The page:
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What Chris Petersen said before Washington Huskies travel to play Oregon Ducks

 

Washington coach Chris Petersen held his weekly press conference Monday morning ahead of Saturday’s game with No. 17 Oregon (12:30 p.m., ABC/ESPN2).

Below is a transcript of Petersen’s press conference.

Opening statement:
“Looking back to last week’s game, tale of two halves obviously. We kind of executed our plan first half and held the ball for a lot and defense got off the field quickly. Then they flipped the script on us the second half and kind of did the same thing to us. And then it can be a tight ball game real quickly. But I thought our guys played hard. A lot of guys very tired after that game ,when you get a lot of reps. It’s interesting because we had a lot of reps the first half on offense and I think some guys are tired and the second half it was the other side of the ball. They competed hard, played hard. We’re always learning some things from these guys and it’s kind of how it goes through the season. On to the next.”

On if UCLA did anything different in the second half?:
“Not really. They didn’t. They just kind of executed and the quarterback did a nice job of getting the ball out of his hands. They just kind of kept chipping away and keeping them in manageable situations. Threw a couple downfield but was kind of just chipping away.”

On what stands out about Oregon
“The defense, same, structure, scheme. Coach Leavitt does a great job there, so we’ve seen him for a while. And their offense is significantly different. A lot of the Pistol influence from Jim Mastro, who we’ve know him for a long time, was at Nevada with coach (Chris) Ault. So that’s much different. And they do a nice job and those guys are all playing hard. It’s an excellent team.”

On what stood out from second half against UCLA:
“Details. It’s always the details. It’s not any one thing, it’s all details thought. It’s not kids not playing hard, it’s not kids completely out of position, it’s just a little bit here a little bit there. You get tired a little bit. It’s like clockwork, it always is this time of the season – you’ve seen a lot of things and kids kind of know how it goes. But can you execute your technique and your assignment a little bit better than they can? And that’s really what it was. We didn’t have any blown coverages or anything like that or guys that were massively out of gaps. It was like, they executed at times a little bit better than we did at times.”

On if it’s harder to get a team ready physically, mentally or emotionally back-to-back weeks:
“It’s all that. I don’t think they are worn out or anything like that. I just think we were on the field for a long time the second half on defense. I think defense, you expend a tremendous amount of energy running sideline to sideline. If you’re going to see 12 and 15-play drives, that gets guys tired. It’s more that.”

On biggest aspect of preparation for back-to-back road weeks:
“In some ways it’s kind of business as usual. We’re on the road and it’s kind of the same thing. It’s not a huge deal in terms of during the week. The week is the same and then on Friday they’ll miss a little bit of class, that’s probably the biggest deal. Then we get down there and get ready to play and get right back — it’s a short plane flight this week and an early game. So that should be helpful.”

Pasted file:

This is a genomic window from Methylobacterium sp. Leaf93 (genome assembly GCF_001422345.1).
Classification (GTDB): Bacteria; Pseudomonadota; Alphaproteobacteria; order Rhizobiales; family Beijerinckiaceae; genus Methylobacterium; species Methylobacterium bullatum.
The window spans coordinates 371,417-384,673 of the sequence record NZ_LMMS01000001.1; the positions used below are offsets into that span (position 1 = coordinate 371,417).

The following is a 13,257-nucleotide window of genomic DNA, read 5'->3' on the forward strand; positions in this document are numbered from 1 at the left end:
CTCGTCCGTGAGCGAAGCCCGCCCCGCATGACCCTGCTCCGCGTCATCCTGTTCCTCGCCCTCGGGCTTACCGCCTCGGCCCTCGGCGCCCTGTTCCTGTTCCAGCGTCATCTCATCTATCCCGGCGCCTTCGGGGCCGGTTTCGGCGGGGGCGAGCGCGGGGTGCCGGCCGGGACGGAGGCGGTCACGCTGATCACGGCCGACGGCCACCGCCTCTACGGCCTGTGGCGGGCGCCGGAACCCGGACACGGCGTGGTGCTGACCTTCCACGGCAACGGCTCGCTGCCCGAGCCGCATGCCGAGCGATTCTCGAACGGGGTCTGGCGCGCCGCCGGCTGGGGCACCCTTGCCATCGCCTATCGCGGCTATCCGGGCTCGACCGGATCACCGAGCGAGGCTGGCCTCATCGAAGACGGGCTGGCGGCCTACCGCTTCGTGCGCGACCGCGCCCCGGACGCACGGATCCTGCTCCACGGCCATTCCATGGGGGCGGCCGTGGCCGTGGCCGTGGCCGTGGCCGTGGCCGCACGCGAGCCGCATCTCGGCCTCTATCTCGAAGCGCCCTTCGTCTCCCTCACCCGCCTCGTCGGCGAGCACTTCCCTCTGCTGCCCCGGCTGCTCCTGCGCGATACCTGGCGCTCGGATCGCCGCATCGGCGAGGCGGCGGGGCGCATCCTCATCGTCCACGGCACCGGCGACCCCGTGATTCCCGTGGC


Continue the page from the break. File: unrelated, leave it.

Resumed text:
On how much fatigue led to missed tackles against UCLA:
“I think the missed tackles can keep you on the field longer. If you don’t want to be on the field longer, tackle better. You make some of those tackles, they don’t move the sticks. It all kind of goes hand-in-hand though. A guy is a little bit tired and doesn’t execute his technique just right and there they go.”

On the wildcat package with Myles Gaskin, Salvon Ahmed and Kamari Pleasant on the field together:
“That’s usually been some productive stuff for us over the years. Just depending on the situation we get in, the gameplan and all that. But those are all good players and we like to get good players on the field together.”

On limiting player interviews to avoid bulletin-board material:
“I think it’s different these days. It feels so much different these days than it does way back when. In the good old days all coaches clamor for, before social media and a thousand reporters in our kids’ ears all the time. … You get something, that’s really the only form, somebody would say something. It seems like times have changed and the world that they live in is the media era anyways, so it doesn’t seem as big. I think the big thing with the media that I worry about with our guys is class. We get done at 10:45-ish and half our team has class at 11:30 and they’re trying to get something to eat and all of those type of things and it’s just very, very tight. That’s really kind of the big thing for us. Then certain guys just getting worn out on the media. The quarterbacks, the guys that carry the ball. I just think it’s like to give those guys a break can kind of help their mindset.”

On if he’s seen bulletin-board material rile a team up:
“You’ll see that now and again. In the old days, because you didn’t have to deal with the media and social media … Nowadays, I think every team pays closer attention to that, not just in terms of like, playing another team, but just your life in general, of just like, really, you want to put that out there? You want to say that about yourself? And all those type of things.”

On on-field effect something a player said could have on the field: